social selling for ecommerce brands Relay for Stripe

[This tweet from Huckberry redirects users to the product page on the Huckberry site]

The above image is an example of how most brands currently use Twitter as a platform to capture sales. Huckberry posted a unique link within their tweet, which links directly to that product page on their website, meaning if you’re click the link on mobile, you’ll be redirected to your default browser app, and if on desktop, to a new, separate tab.

The beauty of Relay is when users click on a product on Twitter, they can purchase within Twitter. No leaving the platform. No redirection to a new browser tab (if on desktop). The purchase process takes place in one, single place. Here’s a look at the buying process on mobile from Brit + Co., a brand that’s been able to experiment with implementing Relay:

Relay for Stripe Brit + Co. ecommerce social selling

[example of Brit + Co. using Relay for Stripe on Twitter]

Because the user is not moved around to different windows or platforms, the process becomes much easier. We all know that creating a UX that feels “easy” to the user is one of the best optimizations you can do for your business. Relay is a tool to help you do just that.

2. Reduces Amount of Abandoned Shopping Carts

60% of shoppers fail to complete a purchase because of a point of difficulty during checkout. (source) The minute there’s a problem during this process, the shopper gets frustrated and exits, leaving you with a lost sale and an increasing abandoned cart rate.

In the online shopping world, Amazon is without a doubt the player everyone looks to for good examples and best practices. Their one-step checkout has become the envy of smaller brands, and for good reason: customers love it! But let’s be practical: the one-step checkout is not the best choice for every online retailer. What Amazon does right that we should be focusing on is provide a smooth, painless checkout process.

For a minimal step checkout, it’s ideal for you to have a few things in place:

  • minimal number of fields required (only the most necessary info)
  • the ability to go back a step (if the user needs to review or re-enter details)
  • purchasing without creating an account (guest checkout)

Though you may not have all of these in place on your own site, Relay can make it happen! The above example from Brit + Co. was viewed on mobile. Let’s look at a user’s desktop experience with Relay using this tweet from Warby Parker:

ecommerce sale by Warby Parker with Relay for social selling on Twitter

The checkout experience here exhibits all three of the above criteria for creating a seamless checkout. You can even see that Warby Parker has optimized their Relay checkout by adding text links to FAQ’s about concerns shoppers might have when presented with such a minimal checkout (User confidence reduces the amount of abandoned carts). Because this tweet displays “About”, “Shipping”, and “Return” links to provide the user with more information, they’ll feel more secure and confident and in turn be more likely to purchase.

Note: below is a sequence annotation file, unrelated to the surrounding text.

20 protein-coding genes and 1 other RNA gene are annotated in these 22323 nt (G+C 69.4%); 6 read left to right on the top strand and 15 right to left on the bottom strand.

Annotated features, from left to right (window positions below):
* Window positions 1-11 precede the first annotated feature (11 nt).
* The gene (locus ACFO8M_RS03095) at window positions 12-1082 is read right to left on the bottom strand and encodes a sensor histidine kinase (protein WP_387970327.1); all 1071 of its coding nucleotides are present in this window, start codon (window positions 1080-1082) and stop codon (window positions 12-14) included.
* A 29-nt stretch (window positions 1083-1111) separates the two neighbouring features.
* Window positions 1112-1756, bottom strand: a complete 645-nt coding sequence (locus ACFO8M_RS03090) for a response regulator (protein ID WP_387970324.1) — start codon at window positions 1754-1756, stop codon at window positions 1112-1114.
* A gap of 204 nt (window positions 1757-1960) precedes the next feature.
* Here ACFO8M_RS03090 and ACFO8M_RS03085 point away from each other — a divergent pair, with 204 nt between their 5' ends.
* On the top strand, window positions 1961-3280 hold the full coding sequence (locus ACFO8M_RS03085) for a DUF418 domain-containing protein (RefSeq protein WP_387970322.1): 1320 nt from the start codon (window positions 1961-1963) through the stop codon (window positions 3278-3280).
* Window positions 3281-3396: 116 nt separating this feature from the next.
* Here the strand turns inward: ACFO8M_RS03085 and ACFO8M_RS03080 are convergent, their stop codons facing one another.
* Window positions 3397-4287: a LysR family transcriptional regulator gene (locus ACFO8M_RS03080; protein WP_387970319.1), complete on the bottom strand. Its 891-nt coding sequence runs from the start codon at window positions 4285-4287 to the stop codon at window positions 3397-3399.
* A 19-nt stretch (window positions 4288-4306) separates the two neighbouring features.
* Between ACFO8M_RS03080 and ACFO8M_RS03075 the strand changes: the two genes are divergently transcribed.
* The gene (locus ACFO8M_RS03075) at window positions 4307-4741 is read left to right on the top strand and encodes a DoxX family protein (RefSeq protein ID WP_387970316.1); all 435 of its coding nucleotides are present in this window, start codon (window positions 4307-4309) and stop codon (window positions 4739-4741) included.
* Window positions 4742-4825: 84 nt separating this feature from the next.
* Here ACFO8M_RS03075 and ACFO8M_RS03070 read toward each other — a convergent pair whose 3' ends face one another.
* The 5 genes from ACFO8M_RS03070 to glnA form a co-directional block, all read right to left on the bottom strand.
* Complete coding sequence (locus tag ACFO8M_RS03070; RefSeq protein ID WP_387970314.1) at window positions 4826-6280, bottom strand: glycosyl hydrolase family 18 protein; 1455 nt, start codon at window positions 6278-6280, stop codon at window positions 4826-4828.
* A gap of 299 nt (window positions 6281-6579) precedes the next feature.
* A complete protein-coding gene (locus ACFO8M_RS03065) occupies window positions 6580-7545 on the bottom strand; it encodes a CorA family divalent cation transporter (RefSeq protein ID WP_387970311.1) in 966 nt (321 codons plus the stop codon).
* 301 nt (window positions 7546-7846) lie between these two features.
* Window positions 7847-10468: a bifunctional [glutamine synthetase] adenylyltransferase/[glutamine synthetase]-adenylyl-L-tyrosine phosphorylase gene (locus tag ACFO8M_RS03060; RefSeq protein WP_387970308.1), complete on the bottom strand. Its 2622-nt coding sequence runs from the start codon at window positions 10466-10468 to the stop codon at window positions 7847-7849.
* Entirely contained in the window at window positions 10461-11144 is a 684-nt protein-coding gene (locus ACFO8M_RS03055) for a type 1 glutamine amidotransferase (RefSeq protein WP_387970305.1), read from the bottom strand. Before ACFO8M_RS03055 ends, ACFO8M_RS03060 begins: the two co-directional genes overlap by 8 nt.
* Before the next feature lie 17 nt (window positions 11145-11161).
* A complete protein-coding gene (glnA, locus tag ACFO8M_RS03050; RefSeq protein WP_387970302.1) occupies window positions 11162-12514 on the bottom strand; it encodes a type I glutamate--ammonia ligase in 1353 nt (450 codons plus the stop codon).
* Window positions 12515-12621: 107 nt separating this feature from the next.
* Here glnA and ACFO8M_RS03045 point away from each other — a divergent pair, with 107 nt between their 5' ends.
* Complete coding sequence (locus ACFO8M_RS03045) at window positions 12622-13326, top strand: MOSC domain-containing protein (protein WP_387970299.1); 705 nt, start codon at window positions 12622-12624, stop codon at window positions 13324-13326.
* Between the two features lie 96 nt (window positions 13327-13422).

3. Expand Sales Beyond Twitter

Although Relay partnered with Twitter, SPRING, ShopStyle, and inMobil for its initial launch, the API can be integrated with any application. Other social platforms like Facebook and Pinterest have recently been dabbling in the purchase game with ‘buy buttons’ and ‘shoppable pins’, but what makes Relay different is that it is a technology that can be rolled out to any third-party application.

Think Instagram. Think Tubmlr. Think Snapchat, Facebook, and Pinterest. Though Stripe has not hinted to which integrations will be coming up next, the possibilities seem vast.

That’s good news for ecommerce owners because it means thatyou can capture sales on your most popular platform with Relay. Many brands have an extremely strong Instagram presence, but the ability to convert an image post to a sale is multi-faceted and not very easy. Imagine being able to post an image of your product on Instagram and allowing the user to buy directly from you without leaving instagram.

Tristan Walker, founder of breakout ecommerce brand Bevel, said it best:

Furthermore, Stripe co-founder John Collison went as far as to say that after Relay becomes more widely-implemented, “The apps that don’t have this are going to seem broken by comparison.”

What Relay Means for Your Ecommerce Business

Whatever the size of your online store, this is a significant advancement in technology. Whether you have a small operating budget, or a budget that allows for significant dollars to be devoted to optimizing your ecommerce tech, Relay looks like it’s determined to cater to all shapes and sizes. The fact that the API is flexible enough to integrate with any third-party application shows that Stripe is trying to focus on thoroughly improving the ecommerce customer experience no matter the brand, no matter the platform. User first.

If Relay piques your interest, be smart and stay informed on updates. You can keep up with Stripe on Twitter and follow the Blue Stout team, too, for updates on its progress and what it means for the ecommerce community.

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Jenna Compton Jenna is our Director of Marketing and provides regular contributions to the blog. When she's not reading about business, she can be found running, drinking good coffee, and fiddling with projects.